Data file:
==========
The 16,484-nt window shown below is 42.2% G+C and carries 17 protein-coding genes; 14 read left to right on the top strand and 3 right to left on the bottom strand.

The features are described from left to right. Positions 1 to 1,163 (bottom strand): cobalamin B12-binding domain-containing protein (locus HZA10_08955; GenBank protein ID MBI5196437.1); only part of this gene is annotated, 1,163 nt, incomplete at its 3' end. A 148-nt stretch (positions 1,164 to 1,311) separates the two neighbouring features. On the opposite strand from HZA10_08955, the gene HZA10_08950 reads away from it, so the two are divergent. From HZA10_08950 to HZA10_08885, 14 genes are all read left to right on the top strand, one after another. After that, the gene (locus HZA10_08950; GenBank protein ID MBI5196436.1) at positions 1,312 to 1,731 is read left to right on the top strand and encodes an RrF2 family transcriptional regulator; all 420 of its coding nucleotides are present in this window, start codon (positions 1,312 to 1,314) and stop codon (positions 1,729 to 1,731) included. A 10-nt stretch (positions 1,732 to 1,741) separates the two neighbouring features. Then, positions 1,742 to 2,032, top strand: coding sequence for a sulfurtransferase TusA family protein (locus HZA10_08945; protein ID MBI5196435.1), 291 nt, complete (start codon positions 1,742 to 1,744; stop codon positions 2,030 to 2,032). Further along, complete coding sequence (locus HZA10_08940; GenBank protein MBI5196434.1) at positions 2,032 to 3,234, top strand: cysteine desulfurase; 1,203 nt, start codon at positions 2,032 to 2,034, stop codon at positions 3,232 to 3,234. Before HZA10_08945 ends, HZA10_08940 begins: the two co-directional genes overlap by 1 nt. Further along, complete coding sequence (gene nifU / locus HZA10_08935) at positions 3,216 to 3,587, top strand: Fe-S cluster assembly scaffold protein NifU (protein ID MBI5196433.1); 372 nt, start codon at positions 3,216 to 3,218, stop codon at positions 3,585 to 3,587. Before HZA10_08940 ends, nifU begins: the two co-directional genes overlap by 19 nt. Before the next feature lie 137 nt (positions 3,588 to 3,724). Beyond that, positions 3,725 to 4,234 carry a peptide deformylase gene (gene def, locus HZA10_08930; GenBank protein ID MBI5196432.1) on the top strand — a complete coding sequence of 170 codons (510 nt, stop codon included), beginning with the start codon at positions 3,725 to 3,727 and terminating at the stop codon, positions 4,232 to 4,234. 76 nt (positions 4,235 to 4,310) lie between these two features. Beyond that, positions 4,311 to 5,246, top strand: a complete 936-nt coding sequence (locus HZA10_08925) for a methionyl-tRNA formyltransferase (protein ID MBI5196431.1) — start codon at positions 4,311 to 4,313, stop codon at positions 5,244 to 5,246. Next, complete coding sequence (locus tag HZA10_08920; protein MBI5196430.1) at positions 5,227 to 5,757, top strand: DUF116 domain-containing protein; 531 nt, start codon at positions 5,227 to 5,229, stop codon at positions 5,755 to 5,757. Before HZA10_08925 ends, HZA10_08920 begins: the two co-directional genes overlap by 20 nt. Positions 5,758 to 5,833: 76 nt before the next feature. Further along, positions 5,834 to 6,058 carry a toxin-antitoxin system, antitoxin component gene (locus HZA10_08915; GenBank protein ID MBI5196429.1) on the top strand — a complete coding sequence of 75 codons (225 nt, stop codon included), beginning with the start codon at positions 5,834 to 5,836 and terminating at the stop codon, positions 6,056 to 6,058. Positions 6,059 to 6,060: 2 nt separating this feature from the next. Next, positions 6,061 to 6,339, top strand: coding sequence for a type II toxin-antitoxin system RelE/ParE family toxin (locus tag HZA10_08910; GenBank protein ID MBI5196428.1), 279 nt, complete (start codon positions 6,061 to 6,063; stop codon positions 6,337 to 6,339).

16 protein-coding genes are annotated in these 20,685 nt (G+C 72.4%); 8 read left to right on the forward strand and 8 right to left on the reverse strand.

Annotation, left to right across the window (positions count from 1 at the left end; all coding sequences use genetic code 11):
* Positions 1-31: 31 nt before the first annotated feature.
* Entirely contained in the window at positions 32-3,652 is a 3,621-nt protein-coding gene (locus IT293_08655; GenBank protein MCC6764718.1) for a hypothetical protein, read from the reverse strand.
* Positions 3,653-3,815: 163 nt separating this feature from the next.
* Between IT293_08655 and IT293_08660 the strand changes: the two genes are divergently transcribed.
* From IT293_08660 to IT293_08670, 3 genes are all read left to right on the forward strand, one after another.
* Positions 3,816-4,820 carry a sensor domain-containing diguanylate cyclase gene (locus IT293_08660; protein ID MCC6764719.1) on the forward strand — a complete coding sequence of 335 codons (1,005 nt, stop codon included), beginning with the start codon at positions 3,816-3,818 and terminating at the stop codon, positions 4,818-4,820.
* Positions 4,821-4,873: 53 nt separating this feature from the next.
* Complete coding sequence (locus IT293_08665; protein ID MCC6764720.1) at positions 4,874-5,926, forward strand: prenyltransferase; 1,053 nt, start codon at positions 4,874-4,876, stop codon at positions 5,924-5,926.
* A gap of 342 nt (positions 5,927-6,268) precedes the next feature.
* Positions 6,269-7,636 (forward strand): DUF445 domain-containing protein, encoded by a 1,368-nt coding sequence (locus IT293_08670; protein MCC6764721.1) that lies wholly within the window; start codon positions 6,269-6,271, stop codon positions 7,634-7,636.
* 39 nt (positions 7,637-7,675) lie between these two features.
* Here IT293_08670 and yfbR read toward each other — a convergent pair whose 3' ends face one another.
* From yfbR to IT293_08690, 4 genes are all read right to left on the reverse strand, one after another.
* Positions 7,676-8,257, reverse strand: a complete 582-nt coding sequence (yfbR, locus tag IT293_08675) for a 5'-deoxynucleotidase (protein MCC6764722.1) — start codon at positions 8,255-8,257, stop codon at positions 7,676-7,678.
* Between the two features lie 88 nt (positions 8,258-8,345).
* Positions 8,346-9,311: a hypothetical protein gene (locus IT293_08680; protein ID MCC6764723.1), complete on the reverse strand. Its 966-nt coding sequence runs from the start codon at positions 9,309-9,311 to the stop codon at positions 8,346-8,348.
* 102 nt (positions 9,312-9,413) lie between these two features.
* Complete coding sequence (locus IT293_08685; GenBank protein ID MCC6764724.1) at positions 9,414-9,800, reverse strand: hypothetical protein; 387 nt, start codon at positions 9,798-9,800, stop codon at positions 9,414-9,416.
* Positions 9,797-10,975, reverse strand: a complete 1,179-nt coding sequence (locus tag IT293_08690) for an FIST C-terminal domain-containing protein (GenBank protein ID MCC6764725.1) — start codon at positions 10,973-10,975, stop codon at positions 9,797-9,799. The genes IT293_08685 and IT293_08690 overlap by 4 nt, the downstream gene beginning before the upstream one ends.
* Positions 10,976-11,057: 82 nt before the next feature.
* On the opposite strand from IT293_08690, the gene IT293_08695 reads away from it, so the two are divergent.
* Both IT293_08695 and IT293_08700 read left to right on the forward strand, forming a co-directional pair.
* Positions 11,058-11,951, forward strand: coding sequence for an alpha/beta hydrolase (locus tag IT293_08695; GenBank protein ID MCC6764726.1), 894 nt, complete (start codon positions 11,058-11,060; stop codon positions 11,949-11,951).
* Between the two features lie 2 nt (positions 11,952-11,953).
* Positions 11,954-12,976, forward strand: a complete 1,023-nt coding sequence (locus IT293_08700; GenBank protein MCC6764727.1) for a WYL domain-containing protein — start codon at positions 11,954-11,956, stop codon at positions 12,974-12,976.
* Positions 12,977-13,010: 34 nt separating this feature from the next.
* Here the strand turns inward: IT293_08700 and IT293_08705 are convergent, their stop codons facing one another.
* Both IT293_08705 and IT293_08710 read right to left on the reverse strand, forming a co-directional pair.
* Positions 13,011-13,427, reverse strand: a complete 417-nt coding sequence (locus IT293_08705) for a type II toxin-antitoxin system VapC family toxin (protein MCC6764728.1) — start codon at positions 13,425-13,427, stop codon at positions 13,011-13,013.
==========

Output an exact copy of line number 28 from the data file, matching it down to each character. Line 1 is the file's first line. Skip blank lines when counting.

* Between the two features lie 2 nt (positions 11,952-11,953).